Yet another object of the present invention is to provide an ingress/egress closure means for an EMI shielded room. A feature of the present invention that all active EMI shielding apparatuses are mounted interior to and flush with the door jamb. An advantage of the present invention is the provision of smooth door jamb- and threshold surfaces.

Still another object of the present invention is to provide a door jamb containing active EMI shielding substrates that is adapted to receive a shielding-clad door. A feature of the present invention is that the door jamb contains a plurality of electrically conducting substrates activated by electronically-controlled air pressure. Another feature is that the substrates default to a position flush with the jamb surface when air pressure is not applied. An advantage of the present invention is that in the event of a power failure or a mechanical failure, the substrates are spring-biased to an open position, enabling door actuation for egress and ingress.

Briefly, the invention provides a means of ingress and egress into an EMI shielded room, the means comprising a door leaf defining an inner space adapted to receive heat-resisting materials, a conductive contact area along the door's edges, a doorway bounded by a jamb, a flexible electrically conductive retractable shield attached to the jamb and electrically connected to the shielded room, one or more pressurized fluids to act upon the retractable shield in a way that the retractable shield establishes electrical communication with the contact area, means for supplying said gas upon receipt of an electrical signal, and means to automatically retract said shield upon cessation of said signal so as to disengage said shield from said contact area. The shield may comprise one or more conductive fingers or bladders adapted to be engaged with the door edge contact area upon receipt of the electric signal.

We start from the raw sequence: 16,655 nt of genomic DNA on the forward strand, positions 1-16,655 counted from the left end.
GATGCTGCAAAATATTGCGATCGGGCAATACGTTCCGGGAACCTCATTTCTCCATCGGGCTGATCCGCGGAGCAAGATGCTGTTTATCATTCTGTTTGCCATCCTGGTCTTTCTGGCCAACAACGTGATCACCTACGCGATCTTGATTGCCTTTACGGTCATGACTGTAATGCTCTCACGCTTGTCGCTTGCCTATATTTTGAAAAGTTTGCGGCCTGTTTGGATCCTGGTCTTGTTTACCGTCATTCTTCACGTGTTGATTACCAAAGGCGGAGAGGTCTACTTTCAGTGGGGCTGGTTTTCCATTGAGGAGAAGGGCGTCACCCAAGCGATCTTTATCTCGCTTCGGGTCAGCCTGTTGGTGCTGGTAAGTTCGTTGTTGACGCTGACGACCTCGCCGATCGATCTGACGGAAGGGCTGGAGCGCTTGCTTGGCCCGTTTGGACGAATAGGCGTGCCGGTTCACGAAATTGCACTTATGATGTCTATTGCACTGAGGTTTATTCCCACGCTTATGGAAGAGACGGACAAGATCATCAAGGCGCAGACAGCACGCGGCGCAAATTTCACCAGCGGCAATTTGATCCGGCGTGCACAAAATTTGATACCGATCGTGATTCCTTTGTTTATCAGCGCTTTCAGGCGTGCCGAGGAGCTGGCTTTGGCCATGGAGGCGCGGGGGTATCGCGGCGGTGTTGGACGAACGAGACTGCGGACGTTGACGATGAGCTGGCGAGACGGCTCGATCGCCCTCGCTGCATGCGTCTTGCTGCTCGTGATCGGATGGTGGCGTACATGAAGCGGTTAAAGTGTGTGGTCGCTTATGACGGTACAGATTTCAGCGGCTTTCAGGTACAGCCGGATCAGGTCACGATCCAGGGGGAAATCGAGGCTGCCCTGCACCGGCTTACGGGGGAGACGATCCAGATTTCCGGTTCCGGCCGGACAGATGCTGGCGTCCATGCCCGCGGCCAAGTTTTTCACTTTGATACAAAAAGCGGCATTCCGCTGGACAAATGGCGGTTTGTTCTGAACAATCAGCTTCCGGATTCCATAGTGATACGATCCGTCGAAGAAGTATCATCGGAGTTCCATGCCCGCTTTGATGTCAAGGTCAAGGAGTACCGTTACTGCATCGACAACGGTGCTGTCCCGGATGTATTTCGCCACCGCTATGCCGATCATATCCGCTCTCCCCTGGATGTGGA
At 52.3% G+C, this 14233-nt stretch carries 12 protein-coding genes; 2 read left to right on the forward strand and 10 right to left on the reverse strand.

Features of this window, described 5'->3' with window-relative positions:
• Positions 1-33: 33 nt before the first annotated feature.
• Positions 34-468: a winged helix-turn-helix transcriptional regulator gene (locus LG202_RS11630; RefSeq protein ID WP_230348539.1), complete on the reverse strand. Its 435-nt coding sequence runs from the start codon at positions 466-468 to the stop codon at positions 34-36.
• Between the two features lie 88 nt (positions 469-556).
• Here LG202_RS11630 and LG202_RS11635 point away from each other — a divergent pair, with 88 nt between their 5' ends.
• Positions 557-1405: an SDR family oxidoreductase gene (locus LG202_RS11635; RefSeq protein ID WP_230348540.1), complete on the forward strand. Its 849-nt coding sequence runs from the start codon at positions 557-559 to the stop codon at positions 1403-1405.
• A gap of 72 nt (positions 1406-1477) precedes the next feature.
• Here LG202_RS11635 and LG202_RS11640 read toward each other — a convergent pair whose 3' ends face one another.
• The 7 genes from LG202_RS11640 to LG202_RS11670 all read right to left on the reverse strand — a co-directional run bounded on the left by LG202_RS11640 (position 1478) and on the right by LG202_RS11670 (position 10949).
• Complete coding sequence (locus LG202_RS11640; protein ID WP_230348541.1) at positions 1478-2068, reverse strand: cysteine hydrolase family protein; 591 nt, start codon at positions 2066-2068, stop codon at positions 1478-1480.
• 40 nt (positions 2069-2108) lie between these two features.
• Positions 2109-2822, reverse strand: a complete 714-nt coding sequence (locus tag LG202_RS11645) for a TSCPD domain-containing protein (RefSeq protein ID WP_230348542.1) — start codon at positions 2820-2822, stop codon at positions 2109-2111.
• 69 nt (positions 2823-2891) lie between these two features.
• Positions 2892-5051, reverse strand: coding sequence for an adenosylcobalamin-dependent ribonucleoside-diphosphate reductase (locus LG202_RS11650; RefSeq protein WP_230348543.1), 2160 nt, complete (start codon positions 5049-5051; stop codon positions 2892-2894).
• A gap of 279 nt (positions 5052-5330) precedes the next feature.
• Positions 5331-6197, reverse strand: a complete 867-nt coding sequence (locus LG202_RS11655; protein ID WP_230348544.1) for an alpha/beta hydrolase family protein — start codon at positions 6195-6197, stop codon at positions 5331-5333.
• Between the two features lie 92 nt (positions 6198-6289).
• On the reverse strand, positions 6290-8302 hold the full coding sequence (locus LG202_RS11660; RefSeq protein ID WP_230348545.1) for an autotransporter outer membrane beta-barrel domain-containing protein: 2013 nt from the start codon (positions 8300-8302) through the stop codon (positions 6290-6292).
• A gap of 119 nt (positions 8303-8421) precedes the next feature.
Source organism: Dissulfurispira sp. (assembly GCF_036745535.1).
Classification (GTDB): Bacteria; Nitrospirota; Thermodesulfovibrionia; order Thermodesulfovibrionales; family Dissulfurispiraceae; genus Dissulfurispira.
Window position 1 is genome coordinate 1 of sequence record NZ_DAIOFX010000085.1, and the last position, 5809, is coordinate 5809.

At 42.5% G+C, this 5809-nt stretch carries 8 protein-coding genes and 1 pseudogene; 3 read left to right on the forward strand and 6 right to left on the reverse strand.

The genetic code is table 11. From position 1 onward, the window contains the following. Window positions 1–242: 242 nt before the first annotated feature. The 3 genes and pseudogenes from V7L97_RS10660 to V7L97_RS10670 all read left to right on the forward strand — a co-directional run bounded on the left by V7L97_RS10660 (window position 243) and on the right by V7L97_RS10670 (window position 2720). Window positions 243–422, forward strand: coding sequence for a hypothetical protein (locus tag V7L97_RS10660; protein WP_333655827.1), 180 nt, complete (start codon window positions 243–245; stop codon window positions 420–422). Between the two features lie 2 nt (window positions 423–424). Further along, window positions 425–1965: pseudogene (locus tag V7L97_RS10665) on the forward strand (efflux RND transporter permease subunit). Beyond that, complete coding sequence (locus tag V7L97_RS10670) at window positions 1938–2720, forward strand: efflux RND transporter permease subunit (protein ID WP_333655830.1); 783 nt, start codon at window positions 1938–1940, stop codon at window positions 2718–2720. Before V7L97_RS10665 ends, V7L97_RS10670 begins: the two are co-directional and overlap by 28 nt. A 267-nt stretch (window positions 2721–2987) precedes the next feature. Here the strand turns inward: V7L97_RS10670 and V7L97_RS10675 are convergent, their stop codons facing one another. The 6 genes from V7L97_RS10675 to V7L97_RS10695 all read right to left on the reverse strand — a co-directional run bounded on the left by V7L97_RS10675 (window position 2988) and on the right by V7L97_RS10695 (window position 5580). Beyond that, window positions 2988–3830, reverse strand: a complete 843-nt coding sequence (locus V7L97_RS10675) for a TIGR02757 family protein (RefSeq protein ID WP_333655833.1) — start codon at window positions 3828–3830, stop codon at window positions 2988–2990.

Also provided is a modular assembly for preventing electromagnetic radiation from leaking between a door leaf and a door jamb of a shielded room, the assembly comprising an elongated frame adapted to be attached along a peripheral edge of the door leaf; an elongated, electrically conductive webbing in slidable communication with said frame; a means for extending the webbing from the edge; and a means for retracting the webbing to a position which is in close spatial relation to the frame.

BRIEF DESCRIPTION OF THE DRAWINGS

The foregoing invention and its advantages may be readily appreciated from the following detailed description of the invention, when read in conjunction with the accompanying drawing in which:

FIG. 1 is a cross-sectional view of a door and a retracted doorway assembly for an EMI shielded room, in accordance with features of the present invention;

FIG. 2 is a cross-sectional view of a door and deployed doorway assembly for an EMI shielded room, in accordance with features of the present invention;